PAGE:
As the United States and China move ahead to forge a closer military-to-military relationship built on common ground and trust, a new technological breakthrough could someday may cooperation unnecessary for Beijing.
In June, the Chinese Academy of Sciences hailed a technological breakthrough [source]: A major upgrade in a kind of quantum device that measures magnetic fields. But oddly, the announcement quickly disappeared after a journalist noted that the technology could have major military uses and benefits: It could help the People’s Liberation Army Navy and Air Force lock down the entire South China Sea by giving both the ability to track U.S. and NATO submarines, which are virtually invisible to detection currently.
The rapid removal of the announcement startled season China technology watchers. “I was surprised” by it, said Stephen Chen of the South China Morning Post, who initially raised the issue. “I have been covering Chinese science for many years, and it is rare.” [source]
Magnetometers have been used for decades — since World War II — to detect submarines, but they are close-in systems, effective at short ranges. They work by sensing and measuring an anomaly in the Earth’s magnetic field, like one caused by a massive submarine. Currently, magnetometers are used by navies to hone in on subs once they’ve already been located via radar. But the Chinese invention may involve the use of SQUID — Superconducting Quantum Interference Device.
In that past, researchers found that using SQUID in the real world was highly impractical because they are overwhelmed by even minuscule background noise. But the new magnetometer, which was built by Xiaoming Xie and colleagues at the Shanghai Institute of Microsystem and Information Technology, uses an array of SQUIDs; the notion is that by comparing their readings, researchers can cancel out some of the extra artifacts generated by motion. This “would be relevant to an anti-submarine warfare device,” according to one expert.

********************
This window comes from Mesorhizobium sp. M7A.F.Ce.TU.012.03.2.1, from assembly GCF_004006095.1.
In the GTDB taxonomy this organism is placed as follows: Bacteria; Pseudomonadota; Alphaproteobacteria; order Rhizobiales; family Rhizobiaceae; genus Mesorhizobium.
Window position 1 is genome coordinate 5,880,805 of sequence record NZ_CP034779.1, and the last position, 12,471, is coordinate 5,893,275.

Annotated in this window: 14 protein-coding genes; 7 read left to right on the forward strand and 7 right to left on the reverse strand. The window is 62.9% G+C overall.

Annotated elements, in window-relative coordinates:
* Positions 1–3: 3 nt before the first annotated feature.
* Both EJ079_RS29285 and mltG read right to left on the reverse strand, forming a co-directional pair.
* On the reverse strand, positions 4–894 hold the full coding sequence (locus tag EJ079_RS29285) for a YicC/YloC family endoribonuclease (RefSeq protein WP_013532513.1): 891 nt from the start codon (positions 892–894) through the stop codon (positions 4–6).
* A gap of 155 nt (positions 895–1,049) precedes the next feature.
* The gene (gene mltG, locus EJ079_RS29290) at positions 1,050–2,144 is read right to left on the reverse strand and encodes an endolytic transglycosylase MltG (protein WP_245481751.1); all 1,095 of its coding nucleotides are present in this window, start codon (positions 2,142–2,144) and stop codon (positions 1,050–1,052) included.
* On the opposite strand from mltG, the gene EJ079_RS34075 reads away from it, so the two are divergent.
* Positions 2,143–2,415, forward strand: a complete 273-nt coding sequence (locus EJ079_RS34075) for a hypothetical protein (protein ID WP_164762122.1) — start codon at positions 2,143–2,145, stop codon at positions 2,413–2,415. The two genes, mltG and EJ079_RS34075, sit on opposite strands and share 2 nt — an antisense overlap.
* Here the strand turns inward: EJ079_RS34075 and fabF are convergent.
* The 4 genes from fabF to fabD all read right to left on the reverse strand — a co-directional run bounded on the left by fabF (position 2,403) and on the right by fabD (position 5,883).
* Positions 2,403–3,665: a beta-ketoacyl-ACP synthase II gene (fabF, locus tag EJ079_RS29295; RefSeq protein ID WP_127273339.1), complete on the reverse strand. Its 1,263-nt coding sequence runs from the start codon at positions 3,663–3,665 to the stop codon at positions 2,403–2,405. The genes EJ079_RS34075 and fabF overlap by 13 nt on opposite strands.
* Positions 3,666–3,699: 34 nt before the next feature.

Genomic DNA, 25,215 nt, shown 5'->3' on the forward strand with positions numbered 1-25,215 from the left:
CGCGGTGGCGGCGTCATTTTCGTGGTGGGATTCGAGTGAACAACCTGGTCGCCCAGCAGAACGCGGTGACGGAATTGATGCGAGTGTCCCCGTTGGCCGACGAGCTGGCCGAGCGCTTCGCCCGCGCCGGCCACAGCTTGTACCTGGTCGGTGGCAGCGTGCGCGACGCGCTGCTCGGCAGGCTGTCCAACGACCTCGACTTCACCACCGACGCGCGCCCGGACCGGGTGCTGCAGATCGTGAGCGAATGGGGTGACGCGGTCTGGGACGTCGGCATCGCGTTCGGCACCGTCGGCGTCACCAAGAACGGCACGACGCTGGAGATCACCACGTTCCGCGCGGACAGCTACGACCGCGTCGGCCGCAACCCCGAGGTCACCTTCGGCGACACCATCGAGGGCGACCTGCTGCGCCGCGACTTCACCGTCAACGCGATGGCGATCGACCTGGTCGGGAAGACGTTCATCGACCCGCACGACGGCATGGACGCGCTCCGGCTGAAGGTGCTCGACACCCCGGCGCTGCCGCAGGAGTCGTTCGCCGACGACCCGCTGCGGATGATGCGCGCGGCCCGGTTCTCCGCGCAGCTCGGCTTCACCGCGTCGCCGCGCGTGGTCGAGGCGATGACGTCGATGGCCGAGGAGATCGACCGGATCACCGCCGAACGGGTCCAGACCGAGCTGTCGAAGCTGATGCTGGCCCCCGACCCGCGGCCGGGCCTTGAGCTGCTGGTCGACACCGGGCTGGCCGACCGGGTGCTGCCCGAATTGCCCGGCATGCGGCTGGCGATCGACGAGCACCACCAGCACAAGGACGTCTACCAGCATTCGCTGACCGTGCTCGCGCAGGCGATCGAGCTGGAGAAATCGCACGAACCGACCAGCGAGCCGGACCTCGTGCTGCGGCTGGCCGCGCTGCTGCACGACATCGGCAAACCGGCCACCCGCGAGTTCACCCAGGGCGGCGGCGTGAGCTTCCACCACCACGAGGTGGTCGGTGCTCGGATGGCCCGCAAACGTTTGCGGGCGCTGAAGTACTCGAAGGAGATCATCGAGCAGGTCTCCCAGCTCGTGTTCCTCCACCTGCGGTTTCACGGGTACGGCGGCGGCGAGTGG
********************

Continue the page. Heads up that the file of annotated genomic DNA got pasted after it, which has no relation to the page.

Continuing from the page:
The breakthrough involves an airborne device that can be deployed to detect submarines from much greater distances — much farther than current magnetometer technology, which is only effective for a few hundred yards. Some experts believe this new technology would enable China to detect subs from as far away as several miles.
This development fits with China’s desire to much more closely monitor submarine activity in the South China Sea, all of which it claims. The “Underwater Great Wall,” which is a line of submerged sensors, buoys and drone subs is said to be nearing completion. Meanwhile, Beijing recently drafted new laws requiring any foreign submarine to get Chinese approval before entering any Chinese waters and, once on station, remain afloat flying their national flag, so Chinese vessels can monitor them. [source]
If this new device can be effectively deployed, it would enable the Chinese navy to effectively control all waters it sought to control, be they international or legitimate Chinese territorial waters. What’s more, Beijing could use the devices to provide intelligence to its allies — namely North Korea.
A China that is in full situational awareness of all U.S. naval assets is one that would have an opportunity for the first time to negotiate with the United States from a legitimate position of strength when it came to navigation in the disputed South China Sea.
“I am surprised they made such an announcement,” one expert said. “Usually this kind of information is not revealed to the public because of its military value.”
China may or may not be leading the world in this technology (Germany is also said to possess it, and the U.S. may have it already as well). But if so, Beijing now possesses a huge technological advantage in naval warfare.
Korean Peninsula SITREP:
Talk of ‘preventative war’ against North Korea is rising at the White House
As we have noted on several occasions recently, President Donald Trump looks at North Korea’s mounting nuclear and ICBM capabilities much more differently than his three predecessors — Bill Clinton, George W. Bush, and Barack Obama.
That could be due to the fact that Trump, not a politician before winning the November election, is of a completely different mindset than those three. It could be due to the fact that the North Korean nuclear and ICBM programs are maturing (and fast) on his watch. It could be a combination of both.
But make no mistake, President Trump remains adamant about “solving” the North Korean “issue,” as his top national security advisor, Army Lt. Gen. H. R. McMaster made plain again recently. In fact, McMaster and other Trump national security figures have openly discussed “preemptive war” aimed at preventing Pyongyang from fielding a weapon system capable of threatening any part of the United States.
In fact, such discussion, it is said, has not been so pervasive since the Bush administration began discussing preemptive war in 2002 as it built its case for invading Iraq.